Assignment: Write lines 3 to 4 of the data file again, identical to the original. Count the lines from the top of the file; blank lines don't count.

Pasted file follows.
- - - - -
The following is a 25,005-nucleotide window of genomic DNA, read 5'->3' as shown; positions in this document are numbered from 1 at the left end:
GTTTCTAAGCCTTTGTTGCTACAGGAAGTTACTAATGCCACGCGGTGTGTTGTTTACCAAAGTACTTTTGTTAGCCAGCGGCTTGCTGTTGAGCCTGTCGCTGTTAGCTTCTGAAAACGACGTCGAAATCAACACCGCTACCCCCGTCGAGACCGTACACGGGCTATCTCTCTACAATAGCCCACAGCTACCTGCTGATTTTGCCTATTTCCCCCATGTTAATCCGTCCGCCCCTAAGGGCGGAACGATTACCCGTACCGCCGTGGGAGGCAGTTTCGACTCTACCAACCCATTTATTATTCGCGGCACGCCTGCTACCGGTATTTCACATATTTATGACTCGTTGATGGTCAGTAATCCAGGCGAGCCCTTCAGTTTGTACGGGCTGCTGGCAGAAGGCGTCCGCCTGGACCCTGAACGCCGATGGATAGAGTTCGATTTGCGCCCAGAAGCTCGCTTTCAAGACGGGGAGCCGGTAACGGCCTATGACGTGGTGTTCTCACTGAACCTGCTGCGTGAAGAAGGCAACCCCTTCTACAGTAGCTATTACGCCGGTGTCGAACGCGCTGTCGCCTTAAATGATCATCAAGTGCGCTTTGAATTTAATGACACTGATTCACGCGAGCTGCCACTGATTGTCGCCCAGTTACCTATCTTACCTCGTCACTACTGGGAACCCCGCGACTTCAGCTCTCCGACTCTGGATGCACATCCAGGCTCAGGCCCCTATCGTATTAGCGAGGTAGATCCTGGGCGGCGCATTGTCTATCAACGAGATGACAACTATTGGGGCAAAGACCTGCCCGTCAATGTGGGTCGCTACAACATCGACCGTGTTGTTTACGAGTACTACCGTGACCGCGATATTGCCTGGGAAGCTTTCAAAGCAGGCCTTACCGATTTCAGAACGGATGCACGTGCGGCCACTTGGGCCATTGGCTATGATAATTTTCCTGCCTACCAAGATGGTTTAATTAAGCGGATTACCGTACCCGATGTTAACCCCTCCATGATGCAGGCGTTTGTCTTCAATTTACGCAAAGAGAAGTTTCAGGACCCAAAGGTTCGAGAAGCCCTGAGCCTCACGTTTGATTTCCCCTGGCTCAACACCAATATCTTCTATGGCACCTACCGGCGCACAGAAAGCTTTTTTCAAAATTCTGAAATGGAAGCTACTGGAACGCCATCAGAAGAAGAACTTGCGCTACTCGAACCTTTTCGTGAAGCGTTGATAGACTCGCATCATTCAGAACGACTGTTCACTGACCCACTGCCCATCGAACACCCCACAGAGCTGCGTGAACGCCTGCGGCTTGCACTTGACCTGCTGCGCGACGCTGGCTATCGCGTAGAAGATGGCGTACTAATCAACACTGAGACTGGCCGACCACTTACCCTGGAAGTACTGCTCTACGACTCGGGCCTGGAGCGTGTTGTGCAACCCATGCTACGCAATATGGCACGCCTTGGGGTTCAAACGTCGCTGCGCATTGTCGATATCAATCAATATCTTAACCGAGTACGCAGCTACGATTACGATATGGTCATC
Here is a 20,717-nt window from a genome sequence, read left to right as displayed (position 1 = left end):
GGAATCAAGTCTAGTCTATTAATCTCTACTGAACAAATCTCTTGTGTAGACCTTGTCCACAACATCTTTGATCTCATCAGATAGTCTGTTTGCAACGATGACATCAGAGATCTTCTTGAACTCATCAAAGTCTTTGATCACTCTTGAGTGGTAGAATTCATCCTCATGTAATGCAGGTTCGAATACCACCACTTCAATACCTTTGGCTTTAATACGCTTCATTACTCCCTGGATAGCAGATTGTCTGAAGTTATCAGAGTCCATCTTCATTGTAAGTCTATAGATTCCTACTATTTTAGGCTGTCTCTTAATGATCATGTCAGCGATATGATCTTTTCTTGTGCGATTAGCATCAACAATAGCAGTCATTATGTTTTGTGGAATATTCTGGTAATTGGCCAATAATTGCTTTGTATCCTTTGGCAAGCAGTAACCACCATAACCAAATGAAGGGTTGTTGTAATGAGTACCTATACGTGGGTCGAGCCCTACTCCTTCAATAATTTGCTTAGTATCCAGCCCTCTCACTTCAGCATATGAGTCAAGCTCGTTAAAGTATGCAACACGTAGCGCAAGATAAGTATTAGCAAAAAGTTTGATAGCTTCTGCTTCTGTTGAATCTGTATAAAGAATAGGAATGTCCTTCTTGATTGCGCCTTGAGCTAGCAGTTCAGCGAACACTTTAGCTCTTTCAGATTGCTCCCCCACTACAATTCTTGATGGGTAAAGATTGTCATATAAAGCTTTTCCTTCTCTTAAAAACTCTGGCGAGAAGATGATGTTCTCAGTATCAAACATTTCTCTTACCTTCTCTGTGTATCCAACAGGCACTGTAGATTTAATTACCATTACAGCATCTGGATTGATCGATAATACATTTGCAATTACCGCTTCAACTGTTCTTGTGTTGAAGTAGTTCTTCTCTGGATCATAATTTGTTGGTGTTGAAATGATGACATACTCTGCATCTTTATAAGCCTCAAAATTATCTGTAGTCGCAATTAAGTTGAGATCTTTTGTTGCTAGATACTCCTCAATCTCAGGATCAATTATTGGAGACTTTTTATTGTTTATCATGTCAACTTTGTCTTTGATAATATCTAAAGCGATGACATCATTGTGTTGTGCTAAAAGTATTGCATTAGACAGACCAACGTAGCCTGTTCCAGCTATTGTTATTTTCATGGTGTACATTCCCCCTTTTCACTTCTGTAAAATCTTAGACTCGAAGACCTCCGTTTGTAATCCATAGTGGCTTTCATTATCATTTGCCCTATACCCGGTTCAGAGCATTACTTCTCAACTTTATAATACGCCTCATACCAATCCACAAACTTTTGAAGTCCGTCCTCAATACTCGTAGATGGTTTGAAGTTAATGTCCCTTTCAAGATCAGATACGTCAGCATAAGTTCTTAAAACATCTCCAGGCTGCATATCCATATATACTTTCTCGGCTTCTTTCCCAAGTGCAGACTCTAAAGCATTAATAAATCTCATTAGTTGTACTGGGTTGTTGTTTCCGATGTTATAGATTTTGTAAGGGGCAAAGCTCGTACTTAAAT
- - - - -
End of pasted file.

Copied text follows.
Here is a 20,717-nt window from a genome sequence, read left to right as displayed (position 1 = left end):
GGAATCAAGTCTAGTCTATTAATCTCTACTGAACAAATCTCTTGTGTAGACCTTGTCCACAACATCTTTGATCTCATCAGATAGTCTGTTTGCAACGATGACATCAGAGATCTTCTTGAACTCATCAAAGTCTTTGATCACTCTTGAGTGGTAGAATTCATCCTCATGTAATGCAGGTTCGAATACCACCACTTCAATACCTTTGGCTTTAATACGCTTCATTACTCCCTGGATAGCAGATTGTCTGAAGTTATCAGAGTCCATCTTCATTGTAAGTCTATAGATTCCTACTATTTTAGGCTGTCTCTTAATGATCATGTCAGCGATATGATCTTTTCTTGTGCGATTAGCATCAACAATAGCAGTCATTATGTTTTGTGGAATATTCTGGTAATTGGCCAATAATTGCTTTGTATCCTTTGGCAAGCAGTAACCACCATAACCAAATGAAGGGTTGTTGTAATGAGTACCTATACGTGGGTCGAGCCCTACTCCTTCAATAATTTGCTTAGTATCCAGCCCTCTCACTTCAGCATATGAGTCAAGCTCGTTAAAGTATGCAACACGTAGCGCAAGATAAGTATTAGCAAAAAGTTTGATAGCTTCTGCTTCTGTTGAATCTGTATAAAGAATAGGAATGTCCTTCTTGATTGCGCCTTGAGCTAGCAGTTCAGCGAACACTTTAGCTCTTTCAGATTGCTCCCCCACTACAATTCTTGATGGGTAAAGATTGTCATATAAAGCTTTTCCTTCTCTTAAAAACTCTGGCGAGAAGATGATGTTCTCAGTATCAAACATTTCTCTTACCTTCTCTGTGTATCCAACAGGCACTGTAGATTTAATTACCATTACAGCATCTGGATTGATCGATAATACATTTGCAATTACCGCTTCAACTGTTCTTGTGTTGAAGTAGTTCTTCTCTGGATCATAATTTGTTGGTGTTGAAATGATGACATACTCTGCATCTTTATAAGCCTCAAAATTATCTGTAGTCGCAATTAAGTTGAGATCTTTTGTTGCTAGATACTCCTCAATCTCAGGATCAATTATTGGAGACTTTTTATTGTTTATCATGTCAACTTTGTCTTTGATAATATCTAAAGCGATGACATCATTGTGTTGTGCTAAAAGTATTGCATTAGACAGACCAACGTAGCCTGTTCCAGCTATTGTTATTTTCATGGTGTACATTCCCCCTTTTCACTTCTGTAAAATCTTAGACTCGAAGACCTCCGTTTGTAATCCATAGTGGCTTTCATTATCATTTGCCCTATACCCGGTTCAGAGCATTACTTCTCAACTTTATAATACGCCTCATACCAATCCACAAACTTTTGAAGTCCGTCCTCAATACTCGTAGATGGTTTGAAGTTAATGTCCCTTTCAAGATCAGATACGTCAGCATAAGTTCTTAAAACATCTCCAGGCTGCATATCCATATATACTTTCTCGGCTTCTTTCCCAAGTGCAGACTCTAAAGCATTAATAAATCTCATTAGTTGTACTGGGTTGTTGTTTCCGATGTTATAGATTTTGTAAGGGGCAAAGCTCGTACTTAAAT